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That “Thy Will Be Done” Thing

Sometimes “life” just blindsides you, doesn’t it? You think you have a plan – and then things change. It’s that way for all of us, I think. I recently had a situation arise that was completely unexpected – and I’ll admit – it sorta knocked me off my feet for a moment. (Ha! “Moment” nothing – for a good while!)

But – on the farm – chores still have to be done, regardless. So, as I was walking up the road toward the barn, I was praying. “Lord! How’m I gonna do this? How can I…” and I began naming off the things that I was (am) responsible to do. “What do You want me to do”? I cried. “I thought ‘this’ was what I was supposed to be doing… and now there’s ‘this’ added on… And I don’t see how I can do it all!”

But as I walked, head down and hands in my coat pockets due to the cold, the phrase “Thy will be done” came to mind and I looked up and said, “It’s that ‘Thy will be done’ thing, isn’t it?”

God’s will, will be done – the only variable is – what is my reaction to it. How will I say, “Thy will be done…”

In a Lenten study I wrote a few years ago we come to the scene in the Garden of Gethsemane. You know the story – Jesus enters the garden and takes Peter, James and John with Him – and as Jesus agonizes in prayer, Peter, James and John immediately fall asleep. But what we study in that lesson is how do we learn to say, “Thy will be done”?

William Barclay puts it this way:

“It makes all the difference in what tone of voice a man says, “Thy will be done.”

  1. He may say it in a tone of helpless submission, as one who is in the grip of a power against which it is hopeless to fight. The words may be the death-knell of hope.
  2. He may say it as one who had been battered into submission. The words may be the admission of complete defeat.
  3. He may say it as one who has been utterly frustrated and who sees that the dream can never come true. The words may be those of a bleak regret or even a bitter anger which is all the more bitter because he cannot do anything about it.
  4. Or, He may say it with the accent of perfect trust. That is how Jesus said it. He was speaking to one who was “Father”; He was speaking to a God whose everlasting arms were underneath and about him, even on the cross. He was submitting, but he was submitting to the love that would never let Him go. Life’s hardest task is to accept what we cannot understand; but we can do even that if we are sure enough of the love of God.

This morning, standing in the cold as I prepared to do “farm chores” I had to decide just how I would say, “Thy will be done…” and I choose to trust.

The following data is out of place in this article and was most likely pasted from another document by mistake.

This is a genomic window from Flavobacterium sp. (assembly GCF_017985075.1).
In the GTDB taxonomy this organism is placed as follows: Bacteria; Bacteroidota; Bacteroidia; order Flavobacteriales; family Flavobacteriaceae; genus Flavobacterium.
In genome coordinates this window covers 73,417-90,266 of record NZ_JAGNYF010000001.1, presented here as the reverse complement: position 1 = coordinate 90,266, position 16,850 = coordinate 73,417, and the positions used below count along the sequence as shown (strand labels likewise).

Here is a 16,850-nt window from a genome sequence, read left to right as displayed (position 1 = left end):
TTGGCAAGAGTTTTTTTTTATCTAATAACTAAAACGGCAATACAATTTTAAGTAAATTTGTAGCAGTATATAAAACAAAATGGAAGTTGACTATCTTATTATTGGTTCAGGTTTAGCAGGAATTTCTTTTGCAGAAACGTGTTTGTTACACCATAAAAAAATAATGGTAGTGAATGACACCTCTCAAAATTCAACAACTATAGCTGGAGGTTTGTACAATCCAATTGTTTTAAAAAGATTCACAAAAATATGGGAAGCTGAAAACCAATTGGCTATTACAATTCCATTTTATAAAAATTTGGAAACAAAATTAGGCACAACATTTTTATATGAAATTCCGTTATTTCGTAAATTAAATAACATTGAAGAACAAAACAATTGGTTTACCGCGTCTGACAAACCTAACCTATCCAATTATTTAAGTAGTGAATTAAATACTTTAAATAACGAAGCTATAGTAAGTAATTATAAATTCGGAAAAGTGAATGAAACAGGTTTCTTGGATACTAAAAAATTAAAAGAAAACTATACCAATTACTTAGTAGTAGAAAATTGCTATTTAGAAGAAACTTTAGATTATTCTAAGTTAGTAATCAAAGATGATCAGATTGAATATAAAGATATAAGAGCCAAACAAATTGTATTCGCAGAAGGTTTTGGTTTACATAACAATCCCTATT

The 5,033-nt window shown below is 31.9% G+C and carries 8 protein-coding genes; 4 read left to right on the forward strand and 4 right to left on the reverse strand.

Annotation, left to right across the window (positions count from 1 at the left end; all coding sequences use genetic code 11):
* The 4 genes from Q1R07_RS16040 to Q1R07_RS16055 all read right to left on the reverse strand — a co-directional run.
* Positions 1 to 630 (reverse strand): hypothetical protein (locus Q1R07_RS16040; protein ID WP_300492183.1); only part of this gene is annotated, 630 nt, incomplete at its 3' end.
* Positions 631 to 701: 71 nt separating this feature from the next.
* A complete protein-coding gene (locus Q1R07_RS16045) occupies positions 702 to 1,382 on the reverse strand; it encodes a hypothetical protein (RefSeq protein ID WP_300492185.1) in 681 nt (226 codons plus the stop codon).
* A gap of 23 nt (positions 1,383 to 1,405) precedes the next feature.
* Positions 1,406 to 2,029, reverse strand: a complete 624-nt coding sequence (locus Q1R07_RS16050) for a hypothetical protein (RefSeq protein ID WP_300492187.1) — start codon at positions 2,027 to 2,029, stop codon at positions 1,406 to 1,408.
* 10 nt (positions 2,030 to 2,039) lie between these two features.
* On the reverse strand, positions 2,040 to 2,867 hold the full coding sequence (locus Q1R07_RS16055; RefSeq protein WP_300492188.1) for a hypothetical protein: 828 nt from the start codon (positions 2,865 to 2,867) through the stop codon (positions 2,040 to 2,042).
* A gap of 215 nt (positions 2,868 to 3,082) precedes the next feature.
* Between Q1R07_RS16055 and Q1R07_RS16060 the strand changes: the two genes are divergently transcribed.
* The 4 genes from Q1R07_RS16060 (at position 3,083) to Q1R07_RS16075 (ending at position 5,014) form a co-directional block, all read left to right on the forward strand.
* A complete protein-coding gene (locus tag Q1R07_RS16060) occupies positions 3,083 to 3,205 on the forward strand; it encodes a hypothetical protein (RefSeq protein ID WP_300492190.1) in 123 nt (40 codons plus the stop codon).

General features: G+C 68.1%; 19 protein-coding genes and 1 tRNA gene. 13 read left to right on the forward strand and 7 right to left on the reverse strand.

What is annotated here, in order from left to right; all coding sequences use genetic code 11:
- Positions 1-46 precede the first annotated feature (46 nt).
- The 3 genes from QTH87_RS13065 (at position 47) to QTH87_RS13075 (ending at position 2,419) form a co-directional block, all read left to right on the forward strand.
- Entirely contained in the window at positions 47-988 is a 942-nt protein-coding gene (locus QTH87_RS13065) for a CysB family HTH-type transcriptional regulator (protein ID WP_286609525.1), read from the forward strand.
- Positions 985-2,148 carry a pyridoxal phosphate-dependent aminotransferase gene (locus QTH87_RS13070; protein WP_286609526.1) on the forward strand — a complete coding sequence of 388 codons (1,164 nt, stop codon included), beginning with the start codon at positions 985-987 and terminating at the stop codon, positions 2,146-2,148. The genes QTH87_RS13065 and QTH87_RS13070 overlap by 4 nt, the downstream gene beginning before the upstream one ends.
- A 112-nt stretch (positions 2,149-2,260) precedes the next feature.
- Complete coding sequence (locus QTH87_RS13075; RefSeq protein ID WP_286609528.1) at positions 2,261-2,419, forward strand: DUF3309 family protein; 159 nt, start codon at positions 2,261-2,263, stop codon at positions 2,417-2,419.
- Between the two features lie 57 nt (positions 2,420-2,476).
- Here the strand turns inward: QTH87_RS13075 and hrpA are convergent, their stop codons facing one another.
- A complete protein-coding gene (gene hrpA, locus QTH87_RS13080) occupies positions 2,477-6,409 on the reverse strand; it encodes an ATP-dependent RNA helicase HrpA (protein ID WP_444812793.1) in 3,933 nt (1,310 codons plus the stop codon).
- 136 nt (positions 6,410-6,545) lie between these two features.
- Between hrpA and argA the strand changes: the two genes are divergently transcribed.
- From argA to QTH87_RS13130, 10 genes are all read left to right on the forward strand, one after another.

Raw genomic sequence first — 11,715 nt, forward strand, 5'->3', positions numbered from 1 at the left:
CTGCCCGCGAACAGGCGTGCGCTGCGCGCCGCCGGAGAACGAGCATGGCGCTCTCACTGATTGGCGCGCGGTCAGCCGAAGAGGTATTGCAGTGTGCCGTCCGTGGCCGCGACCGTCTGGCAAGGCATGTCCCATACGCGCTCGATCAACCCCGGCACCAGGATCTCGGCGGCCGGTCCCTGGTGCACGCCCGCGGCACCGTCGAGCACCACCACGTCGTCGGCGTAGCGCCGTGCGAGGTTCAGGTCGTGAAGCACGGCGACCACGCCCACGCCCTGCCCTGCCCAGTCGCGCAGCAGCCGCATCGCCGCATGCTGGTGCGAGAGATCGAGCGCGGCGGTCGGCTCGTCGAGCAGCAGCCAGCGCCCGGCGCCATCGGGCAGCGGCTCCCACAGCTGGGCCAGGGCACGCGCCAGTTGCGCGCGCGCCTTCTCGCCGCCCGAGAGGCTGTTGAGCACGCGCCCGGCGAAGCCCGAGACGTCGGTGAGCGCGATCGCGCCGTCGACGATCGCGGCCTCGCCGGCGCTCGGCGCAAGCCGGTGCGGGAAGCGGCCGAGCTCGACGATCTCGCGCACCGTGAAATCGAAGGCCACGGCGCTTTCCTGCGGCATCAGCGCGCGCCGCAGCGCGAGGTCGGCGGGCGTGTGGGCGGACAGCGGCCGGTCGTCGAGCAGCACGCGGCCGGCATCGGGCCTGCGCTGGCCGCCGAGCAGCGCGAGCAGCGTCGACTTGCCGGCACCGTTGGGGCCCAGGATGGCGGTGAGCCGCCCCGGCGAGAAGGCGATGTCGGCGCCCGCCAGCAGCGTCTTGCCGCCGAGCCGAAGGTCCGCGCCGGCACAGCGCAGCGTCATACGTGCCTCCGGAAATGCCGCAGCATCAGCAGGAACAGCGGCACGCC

God is perfect. He is Omnipotent – He is all powerful. He is Omnipresent – He is everywhere – and He is with me… He is Omniscient – He knows every single thing – and He knows what is best in my life and He knows what will bring Him glory. And so I choose to trust Him. But now, that’s not to say that I didn’t feel every single one of those other emotions. It’s just that at this point in my life I know that the only answer is to trust. I know that to “trust and obey” is truly the only to be “happy in Jesus”.

That doesn’t mean it will be easy – it just means that I choose to trust because it’s that “Thy will be done” thing.

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It’s that time of year again… The time when the so called “learned” Christians among us begin to criticize and ridicule Christmas hymns and songs for “poor theology” as well as poor ignorant Church members for – well – being so ignorant!

I’ve actually seen pastors become visibly angry over a congregation wanting to sing “Go Tell it on the Mountain” or “Joy to the World” before Christmas Day! What are we going to do with them? (These uneducated church members – not the learned pastors, of course…)

One of the most common of songs to raise ire is the favorite “Mary Did You Know?”

“Well, of course she knew”, they cry. “After all, the angel Gabriel told her everything!”

“Plus”, they add, “Her trip to Elizabeth should have been enough proof…”

Ok – let’s think about that for a moment. Those who follow my writing or Bible study teaching know that I am a stickler for two main things – first – context! The context of the scripture must be correct.

My next oft repeated phrase is that the Bible concerns, “Real people, in real events, in real time.” So with that in mind let’s examine what Mary knew – both mentally and emotionally.